Assistive Technology

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Mobile Apps Making a Difference to the Disabled

Software, particularly mobile apps, that often start out as games or have other novelty uses are now being harnessed to help those living with disabilities complete day-to-day tasks. Apps like Aipoly, which uses artificial intelligence to identify common objects with remarkable accuracy, is opening whole new worlds for the visually impaired. All you do is point your phone camera at an object – perhaps the coffee cup on your desk – and the app will tell you what it is. Totally free of charge, Aipoly also tells color-blind users the specific shade of any given item.

 

Apps such as Be My Eyes take it a step further. Invented in 2015 by the partially-sighted Hans Wiberg, the Danish non-profit app allows blind or visually impaired users to send a live video of the text they cannot read to a volunteer, anywhere in the world, who will help them. It currently has over 32,000 blind users, and over 450,000 sighted volunteers. For those living with Alzheimer’s, the Book of You app will store details of their personal story, complete with precious moments, photographs of their grandchildren and key information about their history. And autistic children can learn to identify various facial emotions with Learn with Rufus, designed by US clinical psychologist Dr. Holly Gastgeb. All of these are crucial steps in the right direction, but experts say many disabled people still need assistance in getting connected and in acquiring digital skills.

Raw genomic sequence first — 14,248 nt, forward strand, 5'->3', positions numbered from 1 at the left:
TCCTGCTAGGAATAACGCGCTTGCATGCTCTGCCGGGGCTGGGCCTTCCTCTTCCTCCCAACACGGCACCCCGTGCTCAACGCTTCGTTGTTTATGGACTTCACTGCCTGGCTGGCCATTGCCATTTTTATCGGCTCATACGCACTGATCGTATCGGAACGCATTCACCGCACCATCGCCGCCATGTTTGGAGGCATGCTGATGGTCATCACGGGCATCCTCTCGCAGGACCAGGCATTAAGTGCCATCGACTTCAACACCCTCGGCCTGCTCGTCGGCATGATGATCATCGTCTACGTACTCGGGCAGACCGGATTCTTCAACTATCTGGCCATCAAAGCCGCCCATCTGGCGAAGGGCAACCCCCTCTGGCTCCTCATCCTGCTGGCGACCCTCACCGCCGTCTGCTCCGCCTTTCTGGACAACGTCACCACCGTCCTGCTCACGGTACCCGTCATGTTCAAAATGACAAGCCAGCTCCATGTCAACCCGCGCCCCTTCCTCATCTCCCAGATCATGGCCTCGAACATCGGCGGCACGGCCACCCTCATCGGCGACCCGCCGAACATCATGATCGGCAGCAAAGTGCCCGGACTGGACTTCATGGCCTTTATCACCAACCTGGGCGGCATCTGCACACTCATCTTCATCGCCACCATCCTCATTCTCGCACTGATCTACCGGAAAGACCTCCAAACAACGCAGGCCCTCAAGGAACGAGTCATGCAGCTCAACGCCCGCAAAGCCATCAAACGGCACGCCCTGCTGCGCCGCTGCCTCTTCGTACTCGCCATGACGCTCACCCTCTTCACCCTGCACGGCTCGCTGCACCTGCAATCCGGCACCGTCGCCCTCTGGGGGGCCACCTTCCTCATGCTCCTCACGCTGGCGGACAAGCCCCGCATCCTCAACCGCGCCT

Writing and Assistive Technology

The web site Understood, a place where parents can connect with experts on learning issues such as dyslexia, dysgraphia, dyscalcul

The Assistive Technology Industry Association Webinars

If you have a family member with a learning disability, you are probably already aware of how helpful certain technologies can be for them.